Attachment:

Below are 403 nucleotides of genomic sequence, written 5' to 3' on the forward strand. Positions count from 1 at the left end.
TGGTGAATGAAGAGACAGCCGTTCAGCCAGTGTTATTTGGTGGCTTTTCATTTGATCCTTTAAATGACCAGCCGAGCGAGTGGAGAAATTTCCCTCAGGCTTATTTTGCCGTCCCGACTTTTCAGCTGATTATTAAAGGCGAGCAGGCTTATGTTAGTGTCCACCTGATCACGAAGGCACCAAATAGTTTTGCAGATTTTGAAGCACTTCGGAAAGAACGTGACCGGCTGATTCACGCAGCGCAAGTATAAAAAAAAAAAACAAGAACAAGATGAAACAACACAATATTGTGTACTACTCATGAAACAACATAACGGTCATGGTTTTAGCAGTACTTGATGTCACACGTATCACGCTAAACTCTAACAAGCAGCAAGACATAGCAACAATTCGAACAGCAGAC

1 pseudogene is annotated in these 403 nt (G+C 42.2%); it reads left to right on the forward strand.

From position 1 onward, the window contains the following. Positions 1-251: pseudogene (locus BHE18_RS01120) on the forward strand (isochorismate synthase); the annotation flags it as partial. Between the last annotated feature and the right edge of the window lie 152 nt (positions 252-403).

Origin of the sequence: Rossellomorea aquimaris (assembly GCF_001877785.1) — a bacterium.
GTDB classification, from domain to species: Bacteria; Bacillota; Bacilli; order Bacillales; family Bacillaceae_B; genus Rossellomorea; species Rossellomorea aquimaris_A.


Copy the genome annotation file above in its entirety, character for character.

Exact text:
Below are 403 nucleotides of genomic sequence, written 5' to 3' on the forward strand. Positions count from 1 at the left end.
TGGTGAATGAAGAGACAGCCGTTCAGCCAGTGTTATTTGGTGGCTTTTCATTTGATCCTTTAAATGACCAGCCGAGCGAGTGGAGAAATTTCCCTCAGGCTTATTTTGCCGTCCCGACTTTTCAGCTGATTATTAAAGGCGAGCAGGCTTATGTTAGTGTCCACCTGATCACGAAGGCACCAAATAGTTTTGCAGATTTTGAAGCACTTCGGAAAGAACGTGACCGGCTGATTCACGCAGCGCAAGTATAAAAAAAAAAAACAAGAACAAGATGAAACAACACAATATTGTGTACTACTCATGAAACAACATAACGGTCATGGTTTTAGCAGTACTTGATGTCACACGTATCACGCTAAACTCTAACAAGCAGCAAGACATAGCAACAATTCGAACAGCAGAC

1 pseudogene is annotated in these 403 nt (G+C 42.2%); it reads left to right on the forward strand.

From position 1 onward, the window contains the following. Positions 1-251: pseudogene (locus BHE18_RS01120) on the forward strand (isochorismate synthase); the annotation flags it as partial. Between the last annotated feature and the right edge of the window lie 152 nt (positions 252-403).

Origin of the sequence: Rossellomorea aquimaris (assembly GCF_001877785.1) — a bacterium.
GTDB classification, from domain to species: Bacteria; Bacillota; Bacilli; order Bacillales; family Bacillaceae_B; genus Rossellomorea; species Rossellomorea aquimaris_A.